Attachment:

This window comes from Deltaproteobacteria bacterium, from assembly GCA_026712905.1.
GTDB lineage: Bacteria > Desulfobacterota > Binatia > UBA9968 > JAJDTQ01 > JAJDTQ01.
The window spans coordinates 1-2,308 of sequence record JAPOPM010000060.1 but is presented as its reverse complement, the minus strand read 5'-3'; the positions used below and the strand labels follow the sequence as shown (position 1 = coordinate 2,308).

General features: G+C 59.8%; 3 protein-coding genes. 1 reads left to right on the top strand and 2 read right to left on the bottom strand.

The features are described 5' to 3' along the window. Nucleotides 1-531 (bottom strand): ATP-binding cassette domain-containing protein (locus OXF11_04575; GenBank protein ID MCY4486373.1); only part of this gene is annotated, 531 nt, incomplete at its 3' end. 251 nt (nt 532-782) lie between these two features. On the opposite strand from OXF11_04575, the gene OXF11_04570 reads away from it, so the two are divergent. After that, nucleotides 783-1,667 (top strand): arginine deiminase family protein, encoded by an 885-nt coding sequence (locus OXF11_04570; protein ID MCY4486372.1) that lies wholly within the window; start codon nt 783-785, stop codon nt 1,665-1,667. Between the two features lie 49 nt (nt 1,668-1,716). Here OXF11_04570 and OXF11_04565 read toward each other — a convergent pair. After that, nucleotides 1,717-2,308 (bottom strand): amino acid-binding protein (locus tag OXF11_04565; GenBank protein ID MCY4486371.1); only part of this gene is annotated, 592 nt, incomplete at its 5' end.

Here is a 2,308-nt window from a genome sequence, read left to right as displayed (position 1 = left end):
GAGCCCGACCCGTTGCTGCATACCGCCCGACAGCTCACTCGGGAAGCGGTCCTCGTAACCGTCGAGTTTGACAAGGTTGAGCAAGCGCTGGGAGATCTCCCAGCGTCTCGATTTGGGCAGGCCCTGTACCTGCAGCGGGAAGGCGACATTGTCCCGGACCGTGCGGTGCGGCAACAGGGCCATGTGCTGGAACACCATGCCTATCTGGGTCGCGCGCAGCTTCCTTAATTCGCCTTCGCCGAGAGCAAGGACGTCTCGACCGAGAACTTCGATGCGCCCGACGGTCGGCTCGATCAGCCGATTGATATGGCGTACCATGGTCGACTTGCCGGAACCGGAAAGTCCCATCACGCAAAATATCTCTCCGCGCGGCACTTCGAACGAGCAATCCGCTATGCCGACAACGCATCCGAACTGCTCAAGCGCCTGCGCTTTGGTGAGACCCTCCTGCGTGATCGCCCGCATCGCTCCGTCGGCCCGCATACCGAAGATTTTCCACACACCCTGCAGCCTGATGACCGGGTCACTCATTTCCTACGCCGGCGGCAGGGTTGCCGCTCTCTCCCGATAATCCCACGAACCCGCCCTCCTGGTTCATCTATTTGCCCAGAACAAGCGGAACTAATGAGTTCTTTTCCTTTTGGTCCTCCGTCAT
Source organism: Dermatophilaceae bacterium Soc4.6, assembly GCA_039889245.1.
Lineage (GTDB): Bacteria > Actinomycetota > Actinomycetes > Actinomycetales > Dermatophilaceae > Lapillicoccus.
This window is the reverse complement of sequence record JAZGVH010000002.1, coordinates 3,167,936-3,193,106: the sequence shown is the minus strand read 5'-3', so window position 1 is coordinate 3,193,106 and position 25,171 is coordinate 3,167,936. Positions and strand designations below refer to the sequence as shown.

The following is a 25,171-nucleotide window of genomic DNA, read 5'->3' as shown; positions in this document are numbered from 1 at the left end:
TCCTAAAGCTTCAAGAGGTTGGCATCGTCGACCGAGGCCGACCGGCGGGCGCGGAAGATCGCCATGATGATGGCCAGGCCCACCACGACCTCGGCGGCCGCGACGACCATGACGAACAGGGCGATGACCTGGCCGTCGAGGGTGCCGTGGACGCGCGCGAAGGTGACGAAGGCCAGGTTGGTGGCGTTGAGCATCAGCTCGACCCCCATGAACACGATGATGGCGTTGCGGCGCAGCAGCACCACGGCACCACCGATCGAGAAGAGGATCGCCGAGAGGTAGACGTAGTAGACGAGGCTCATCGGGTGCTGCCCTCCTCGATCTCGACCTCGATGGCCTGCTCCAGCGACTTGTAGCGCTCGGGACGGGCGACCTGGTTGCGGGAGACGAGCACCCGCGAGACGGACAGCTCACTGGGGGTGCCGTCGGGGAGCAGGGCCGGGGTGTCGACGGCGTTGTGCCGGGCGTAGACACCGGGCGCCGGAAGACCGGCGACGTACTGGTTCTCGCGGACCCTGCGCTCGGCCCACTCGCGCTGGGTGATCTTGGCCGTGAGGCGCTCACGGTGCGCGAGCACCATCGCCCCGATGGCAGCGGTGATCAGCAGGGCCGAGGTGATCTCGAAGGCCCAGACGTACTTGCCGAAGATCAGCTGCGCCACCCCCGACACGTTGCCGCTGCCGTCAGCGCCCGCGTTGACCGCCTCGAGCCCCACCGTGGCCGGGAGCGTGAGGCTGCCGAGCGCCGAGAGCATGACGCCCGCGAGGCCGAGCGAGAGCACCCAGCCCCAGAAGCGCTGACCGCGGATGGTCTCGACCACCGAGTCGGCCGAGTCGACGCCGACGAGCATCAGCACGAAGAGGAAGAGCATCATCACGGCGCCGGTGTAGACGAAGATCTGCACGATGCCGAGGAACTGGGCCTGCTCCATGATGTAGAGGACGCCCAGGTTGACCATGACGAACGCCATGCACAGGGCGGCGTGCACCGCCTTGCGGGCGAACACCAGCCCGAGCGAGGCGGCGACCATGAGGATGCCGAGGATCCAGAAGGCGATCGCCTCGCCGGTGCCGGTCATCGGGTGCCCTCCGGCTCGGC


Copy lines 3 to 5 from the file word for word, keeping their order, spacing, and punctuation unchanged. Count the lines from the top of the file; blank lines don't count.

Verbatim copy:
The window spans coordinates 1-2,308 of sequence record JAPOPM010000060.1 but is presented as its reverse complement, the minus strand read 5'-3'; the positions used below and the strand labels follow the sequence as shown (position 1 = coordinate 2,308).

General features: G+C 59.8%; 3 protein-coding genes. 1 reads left to right on the top strand and 2 read right to left on the bottom strand.

The features are described 5' to 3' along the window. Nucleotides 1-531 (bottom strand): ATP-binding cassette domain-containing protein (locus OXF11_04575; GenBank protein ID MCY4486373.1); only part of this gene is annotated, 531 nt, incomplete at its 3' end. 251 nt (nt 532-782) lie between these two features. On the opposite strand from OXF11_04575, the gene OXF11_04570 reads away from it, so the two are divergent. After that, nucleotides 783-1,667 (top strand): arginine deiminase family protein, encoded by an 885-nt coding sequence (locus OXF11_04570; protein ID MCY4486372.1) that lies wholly within the window; start codon nt 783-785, stop codon nt 1,665-1,667. Between the two features lie 49 nt (nt 1,668-1,716). Here OXF11_04570 and OXF11_04565 read toward each other — a convergent pair. After that, nucleotides 1,717-2,308 (bottom strand): amino acid-binding protein (locus tag OXF11_04565; GenBank protein ID MCY4486371.1); only part of this gene is annotated, 592 nt, incomplete at its 5' end.